Tuesday, March 6, 2012
A.R.Rahman plucks the Harp strings intermittently, for the pinch of dilemma, hesitance, doubt and tension in Jalaluddin when he enters the room with a curious face, and shrunk eye brows. Jalaluddin is unable to guess Jodhaa’s mood. Jodhaa presses her toes against the bed, displaying an initial sign of rigidity and resistance. Without noticing it, Jalal removes his crown, keeps it aside and with some help from strings that play a soothing prelude sits on the bed. The sweet prelude paves way to a gorgeous melody that sweeps in its entirety on strings and eases Jalal. The bass registers of Cello section kicks in a staccato for Jalal’s dilemma to, or, not to, touch her.
When he does touch her hand, flourishing strings glorify the sense of first touch, but Jodhaa’s hand recedes. Mistaking her resistance for shyness, Jalal and Rahman proceed further. While Jalal attempts another touch, Rahman uses a mellifluous flute. Jodhaa recedes again. Ignoring the sign, Jalal takes his next step and leans forward to touch Jodhaa’s shoulders and so does Rahman, who culminates the layers of flute, strings and Harp into a lush, orchestral music. Just when Jalaluddin moves his hand closer to her shoulder, he realizes and so does Rahman, that Jodhaa is not interested. Jalal halts his action and Rahman stops his music.
All the flamboyance and sweetness sprinkled in the air by the music, vapours down to a monotonic bass line, lingering just to sustain the tension in the moment.
Love at First Sight
An exquisite cry of devotion is distantly heard when Adam Khan, Saadar Adaasi and others in the court are questioning Jalaluddin’s marriage with a Hindu Rajput Princess. Jalaluddin, hypnotized by the devotion and passion in the voice, follows the voice, and that leads him to Jodhaa’s Pooja room. Jalaluddin has not seen Jodhaa’s face yet. Jodhaa is sitting before the Idol of a Hindu deity and singing a Bhajan. Jodhaa’s face is still not visible from the direction in which Jalal enters the room. Mesmerized by her singing and devotion, Jalal walks around her and looks down. Rahman pauses for this one-in-a-million moment of magic on celluloid, when Jodhaa’s and Jalal’s eyes meet and lock for the first time. Those few seconds of silence is a real master stroke. The instant awe and speechlessness of Jalal in the moment of seeing his wife’s beauty for the first time could not have been conveyed any better. The pause allows the beauty of Jodhaa to sink-in in Jalal’s mind.
Rahman plays a stirring string section after the pause, speaking for staggered Jalal, whose inexpressible feelings are imploding within. The strings slowly fade into the main love theme. Plucks of Harp sound in sync with mind flaps of Jalal, who is standing there, without being able to understand what he feels inside; “Is this love?” - He seems to be asking himself. The strings begin to play the main melody of the theme when Jodhaa gets up and shows him the Pooja Aarti plate, and cello staccatos are perfectly in sync with the slight humour in the way Jalal stands curiously clueless of what he should do, in spite of Jodhaa gesturing him towards the plate with her eyes. Jodhaa takes the plate closer and asks him to apply Vermillion mark on her forehead for which Rahman plucks the staccatos again.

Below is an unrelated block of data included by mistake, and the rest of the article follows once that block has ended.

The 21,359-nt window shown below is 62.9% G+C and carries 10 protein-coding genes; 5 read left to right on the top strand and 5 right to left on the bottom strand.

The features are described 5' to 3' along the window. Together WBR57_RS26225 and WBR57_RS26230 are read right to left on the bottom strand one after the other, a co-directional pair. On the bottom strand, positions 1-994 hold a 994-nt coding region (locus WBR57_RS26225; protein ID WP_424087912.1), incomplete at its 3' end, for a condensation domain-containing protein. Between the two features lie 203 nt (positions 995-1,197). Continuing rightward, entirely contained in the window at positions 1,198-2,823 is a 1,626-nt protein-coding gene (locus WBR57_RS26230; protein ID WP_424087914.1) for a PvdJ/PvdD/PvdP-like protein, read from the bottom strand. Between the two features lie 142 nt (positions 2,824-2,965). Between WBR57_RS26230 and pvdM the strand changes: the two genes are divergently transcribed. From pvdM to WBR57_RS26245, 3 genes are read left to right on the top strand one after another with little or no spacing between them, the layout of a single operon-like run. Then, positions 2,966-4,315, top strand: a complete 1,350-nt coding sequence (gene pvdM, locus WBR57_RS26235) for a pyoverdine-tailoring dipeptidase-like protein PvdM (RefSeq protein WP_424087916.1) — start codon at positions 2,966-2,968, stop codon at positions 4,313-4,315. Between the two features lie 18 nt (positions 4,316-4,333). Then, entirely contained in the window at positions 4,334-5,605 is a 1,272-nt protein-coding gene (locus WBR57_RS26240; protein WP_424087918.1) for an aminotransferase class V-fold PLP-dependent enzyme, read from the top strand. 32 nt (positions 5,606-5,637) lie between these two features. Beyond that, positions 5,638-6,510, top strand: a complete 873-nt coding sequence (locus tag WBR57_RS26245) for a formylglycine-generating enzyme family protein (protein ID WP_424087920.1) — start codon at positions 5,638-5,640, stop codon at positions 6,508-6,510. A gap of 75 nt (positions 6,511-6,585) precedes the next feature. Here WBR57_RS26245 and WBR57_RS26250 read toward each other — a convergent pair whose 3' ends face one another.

Jodhaa says ‘Sindhoor’ and the pleasing flute accompanies to Jalal’s relief as he now knows what to do and the lush, orchestral music closes in for the completeness of the moment, when Jalal applies Sindhoor on Jodhaa’s forehead. This is one of those scenes, in which every single note of music used by the composer reciprocates every frame conceived and captured by the filmmaker, elevating the emotions and eternally etching the moment in the minds of the audience.
In yet another private moment of Jodhaa and Akbar, which leads them to the ultimatum of In Lamhon ki song, Jodhaa wants to show something to Jalal; she has been learning calligraphy and she has written something to show her husband. Not so surprisingly, Rahman brings in the love theme in the very beginning of this episode. Jalal asks Jodhaa herself to read whatever she has written, and precisely when she says that a wife cannot spell out a husband’s name, a stirring string section – the one that was used when Jalal first saw Jodhaa eye-to-eye, begins to play here again. Repeating that strings piece is perfect here, because, then, it was the first time Jodhaa opened up her face for Jalal to see, and now, for the first time Jodhaa is opening up her heart to Jalal. The strings and Jodhaa’s love moist Akbar’s eyes, and when Jodhaa begins to spell the name “Jalaluddin Mohammed Akbar”, the love theme appears in its full glory for one last time in the film.
I initially wanted to post “Rigidly Rahmantic” and “Maestro’s Malleable Motifs” as a single post with “Ilaiyaraaja Vs A.R.Rahman” as title, but decided not to in the last moment, for obvious reasons.